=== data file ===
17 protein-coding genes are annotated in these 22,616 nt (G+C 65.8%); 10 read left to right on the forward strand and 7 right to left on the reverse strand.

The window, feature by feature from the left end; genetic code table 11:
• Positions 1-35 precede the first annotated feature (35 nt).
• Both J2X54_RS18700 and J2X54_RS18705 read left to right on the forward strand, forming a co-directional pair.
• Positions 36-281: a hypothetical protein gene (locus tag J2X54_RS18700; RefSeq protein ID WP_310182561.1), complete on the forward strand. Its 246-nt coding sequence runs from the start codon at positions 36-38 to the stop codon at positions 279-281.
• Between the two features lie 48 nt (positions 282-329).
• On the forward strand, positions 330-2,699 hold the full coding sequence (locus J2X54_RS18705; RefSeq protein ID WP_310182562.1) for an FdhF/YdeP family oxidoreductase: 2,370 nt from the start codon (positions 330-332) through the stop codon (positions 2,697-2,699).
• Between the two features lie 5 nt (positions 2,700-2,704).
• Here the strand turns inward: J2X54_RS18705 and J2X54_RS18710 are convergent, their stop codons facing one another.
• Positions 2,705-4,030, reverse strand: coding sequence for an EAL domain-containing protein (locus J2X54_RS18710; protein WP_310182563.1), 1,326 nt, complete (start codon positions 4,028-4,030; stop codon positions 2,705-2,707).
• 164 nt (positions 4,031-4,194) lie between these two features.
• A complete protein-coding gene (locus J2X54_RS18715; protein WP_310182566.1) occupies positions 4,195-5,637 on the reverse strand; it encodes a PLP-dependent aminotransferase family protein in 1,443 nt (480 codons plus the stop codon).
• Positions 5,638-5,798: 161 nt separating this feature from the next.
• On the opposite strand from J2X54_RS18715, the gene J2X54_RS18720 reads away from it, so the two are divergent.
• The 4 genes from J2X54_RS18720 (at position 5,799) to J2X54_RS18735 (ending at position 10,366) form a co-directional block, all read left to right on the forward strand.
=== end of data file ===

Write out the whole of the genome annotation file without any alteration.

17 protein-coding genes are annotated in these 22,616 nt (G+C 65.8%); 10 read left to right on the forward strand and 7 right to left on the reverse strand.

The window, feature by feature from the left end; genetic code table 11:
• Positions 1-35 precede the first annotated feature (35 nt).
• Both J2X54_RS18700 and J2X54_RS18705 read left to right on the forward strand, forming a co-directional pair.
• Positions 36-281: a hypothetical protein gene (locus tag J2X54_RS18700; RefSeq protein ID WP_310182561.1), complete on the forward strand. Its 246-nt coding sequence runs from the start codon at positions 36-38 to the stop codon at positions 279-281.
• Between the two features lie 48 nt (positions 282-329).
• On the forward strand, positions 330-2,699 hold the full coding sequence (locus J2X54_RS18705; RefSeq protein ID WP_310182562.1) for an FdhF/YdeP family oxidoreductase: 2,370 nt from the start codon (positions 330-332) through the stop codon (positions 2,697-2,699).
• Between the two features lie 5 nt (positions 2,700-2,704).
• Here the strand turns inward: J2X54_RS18705 and J2X54_RS18710 are convergent, their stop codons facing one another.
• Positions 2,705-4,030, reverse strand: coding sequence for an EAL domain-containing protein (locus J2X54_RS18710; protein WP_310182563.1), 1,326 nt, complete (start codon positions 4,028-4,030; stop codon positions 2,705-2,707).
• 164 nt (positions 4,031-4,194) lie between these two features.
• A complete protein-coding gene (locus J2X54_RS18715; protein WP_310182566.1) occupies positions 4,195-5,637 on the reverse strand; it encodes a PLP-dependent aminotransferase family protein in 1,443 nt (480 codons plus the stop codon).
• Positions 5,638-5,798: 161 nt separating this feature from the next.
• On the opposite strand from J2X54_RS18715, the gene J2X54_RS18720 reads away from it, so the two are divergent.
• The 4 genes from J2X54_RS18720 (at position 5,799) to J2X54_RS18735 (ending at position 10,366) form a co-directional block, all read left to right on the forward strand.